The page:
The old adage about tiny acorns growing into mighty oak trees is not confined to dendrology.
It applies as well to governmental programs and there’s no better example than Medi-Cal, California’s program of health care for the poor.
An addendum to the landmark federal legislation creating Medicare coverage for the elderly 55 years ago offered federal subsidies to states for caring for the poor — dubbed Medicaid in most states, but Medi-Cal in California.
At the time, Medi-Cal was seen as providing modest stipends for county hospitals and other providers of charity treatment, but immediately began a never-ending expansion of benefits and recipients.
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The Affordable Care Act, otherwise known as Obamacare, paid for a huge surge of eligibility, and today, Medi-Cal provides coverage to 13 million Californians, more than a third of the state’s population, at a cost of well over $100 billion per year, or about $8,000 for each recipient.
Beginning with Pat Brown, every California governor has struggled to manage the ever-growing program, particularly how services would be delivered. At one point or another, each governor attempted to streamline Medi-Cal’s ponderous procedural apparatus — that’s partly state and partly county — while dealing with demands for more financial support from medical care providers and managerial intermediaries, such as managed care organizations.
Now it’s Gavin Newsom’s turn. And with characteristic can-do bravado, he’s proposing a major overhaul dubbed “California Advancing and Innovating Medi-Cal” or CalAIM. It embraces “whole person care,” including non-medical services such as housing, and would “move Medi-Cal to a more consistent and seamless system by reducing complexity and increasing flexibility” with “delivery system transformation.”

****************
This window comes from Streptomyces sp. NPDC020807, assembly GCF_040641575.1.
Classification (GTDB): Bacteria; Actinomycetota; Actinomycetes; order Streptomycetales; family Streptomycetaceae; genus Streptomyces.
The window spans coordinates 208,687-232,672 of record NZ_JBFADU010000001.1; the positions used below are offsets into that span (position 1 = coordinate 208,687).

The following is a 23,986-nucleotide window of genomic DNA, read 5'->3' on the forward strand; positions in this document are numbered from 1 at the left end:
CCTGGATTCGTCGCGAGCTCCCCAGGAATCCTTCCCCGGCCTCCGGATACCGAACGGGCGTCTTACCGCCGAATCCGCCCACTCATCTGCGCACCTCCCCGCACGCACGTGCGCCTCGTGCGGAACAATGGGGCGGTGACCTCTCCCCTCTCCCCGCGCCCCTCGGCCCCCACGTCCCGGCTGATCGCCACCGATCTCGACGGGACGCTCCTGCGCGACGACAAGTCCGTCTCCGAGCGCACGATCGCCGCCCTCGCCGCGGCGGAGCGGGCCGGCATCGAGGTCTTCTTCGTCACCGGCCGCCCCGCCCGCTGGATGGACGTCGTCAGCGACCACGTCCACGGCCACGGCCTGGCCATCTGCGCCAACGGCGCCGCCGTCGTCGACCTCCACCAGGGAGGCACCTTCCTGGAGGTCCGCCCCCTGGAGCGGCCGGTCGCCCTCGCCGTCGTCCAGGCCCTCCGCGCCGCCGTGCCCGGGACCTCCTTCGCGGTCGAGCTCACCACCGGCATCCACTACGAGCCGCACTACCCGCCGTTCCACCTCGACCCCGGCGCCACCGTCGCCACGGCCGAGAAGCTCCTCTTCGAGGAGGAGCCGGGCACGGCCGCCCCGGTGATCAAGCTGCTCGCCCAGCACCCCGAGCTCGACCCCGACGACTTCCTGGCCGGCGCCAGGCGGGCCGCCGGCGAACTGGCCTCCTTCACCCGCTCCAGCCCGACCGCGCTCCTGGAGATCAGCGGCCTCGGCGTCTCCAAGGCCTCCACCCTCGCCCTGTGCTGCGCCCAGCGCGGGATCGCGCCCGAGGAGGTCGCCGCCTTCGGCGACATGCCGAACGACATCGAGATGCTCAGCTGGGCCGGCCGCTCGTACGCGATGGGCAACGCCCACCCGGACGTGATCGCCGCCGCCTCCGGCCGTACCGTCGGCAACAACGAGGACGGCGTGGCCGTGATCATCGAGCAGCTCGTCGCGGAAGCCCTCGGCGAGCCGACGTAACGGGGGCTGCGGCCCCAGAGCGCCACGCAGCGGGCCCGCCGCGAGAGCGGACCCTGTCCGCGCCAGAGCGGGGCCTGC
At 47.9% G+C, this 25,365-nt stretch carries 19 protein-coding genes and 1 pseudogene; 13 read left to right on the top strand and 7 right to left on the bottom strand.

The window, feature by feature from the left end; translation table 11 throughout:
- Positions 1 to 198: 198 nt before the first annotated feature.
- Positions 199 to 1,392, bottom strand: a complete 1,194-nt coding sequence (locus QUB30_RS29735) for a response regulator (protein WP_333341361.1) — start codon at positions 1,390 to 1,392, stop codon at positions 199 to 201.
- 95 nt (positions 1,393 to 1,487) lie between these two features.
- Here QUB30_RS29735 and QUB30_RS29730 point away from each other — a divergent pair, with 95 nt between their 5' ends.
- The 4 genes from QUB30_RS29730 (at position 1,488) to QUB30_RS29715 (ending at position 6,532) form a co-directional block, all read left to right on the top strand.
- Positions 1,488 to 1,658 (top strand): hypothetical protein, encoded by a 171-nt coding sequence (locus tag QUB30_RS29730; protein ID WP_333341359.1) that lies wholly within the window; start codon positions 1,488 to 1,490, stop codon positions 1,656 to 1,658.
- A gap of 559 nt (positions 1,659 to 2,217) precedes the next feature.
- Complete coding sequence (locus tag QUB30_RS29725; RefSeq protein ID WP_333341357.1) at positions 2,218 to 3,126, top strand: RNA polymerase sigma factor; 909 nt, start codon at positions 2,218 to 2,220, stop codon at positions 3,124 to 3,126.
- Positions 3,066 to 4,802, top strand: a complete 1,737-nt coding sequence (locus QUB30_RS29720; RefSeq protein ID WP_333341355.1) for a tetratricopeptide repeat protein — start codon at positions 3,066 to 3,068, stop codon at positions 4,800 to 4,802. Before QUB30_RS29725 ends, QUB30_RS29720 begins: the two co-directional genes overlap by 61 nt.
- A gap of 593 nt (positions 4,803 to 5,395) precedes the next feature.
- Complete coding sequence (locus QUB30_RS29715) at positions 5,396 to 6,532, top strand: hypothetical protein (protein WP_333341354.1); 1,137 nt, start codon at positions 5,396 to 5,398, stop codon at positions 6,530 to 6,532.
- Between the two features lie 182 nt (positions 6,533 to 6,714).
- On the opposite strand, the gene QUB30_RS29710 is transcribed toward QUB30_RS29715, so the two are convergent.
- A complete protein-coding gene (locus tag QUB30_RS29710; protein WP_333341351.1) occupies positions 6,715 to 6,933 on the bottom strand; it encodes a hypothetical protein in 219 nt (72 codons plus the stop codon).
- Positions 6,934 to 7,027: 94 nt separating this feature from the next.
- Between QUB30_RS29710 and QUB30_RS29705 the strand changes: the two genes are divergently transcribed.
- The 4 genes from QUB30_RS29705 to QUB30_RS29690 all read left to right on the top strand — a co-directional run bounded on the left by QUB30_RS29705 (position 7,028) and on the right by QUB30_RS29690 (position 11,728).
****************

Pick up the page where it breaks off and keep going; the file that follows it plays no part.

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“Today, some Medi-Cal enrollees may need to access six or more separate delivery systems,” Newsom’s declares as he seeks to merge them into seamless packages of individualized services that “will have significant impacts on an individual’s health” and “ultimately reduce the per-capita cost over time.”
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A major focus of the proposal is more intensive management of care for the relatively few recipients with “complex needs” who account for huge portions of Medi-Cal expenditures.
Implicitly, there’s more at stake in what Newsom proposes than just another in a long string of gubernatorial attempts at managerial improvement.
Not only would it take Medi-Cal in an entirely new direction, such as housing, but with Newsom’s other proposal to extend coverage to more undocumented immigrants, it would lay the structural groundwork for his declared goal of “guaranteed health care for all Californians” via a state-managed single-payer system.
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The look at Newsom’s Medi-Cal overhaul was issued late last month by Gabriel Petek, the Legislature’s budget analyst, and it was lukewarm, declaring that “the conceptual approach is promising, and the reforms could bring benefits. At the same time, the proposal raises many questions and presents risks to the state.”
Petek’s analysts are particularly concerned about Newsom’s very tight schedule for implementation with many details as yet unknown. They also mention the creation of new entitlements, such as housing subsidies, that might be difficult to maintain.
It should also be noted that Newsom’s ability to recast Medi-Cal as a “whole person” system must pass muster with the federal government, which supplies most of its money. The outcome of this year’s presidential election will have something to do with that.
Finally, the fate of Obamacare is and should it be invalidated, everything reverts to zero.
CalMatters is a public interest journalism venture committed to explaining how California’s state Capitol works and why it matters. For more stories by Dan Walters, go to .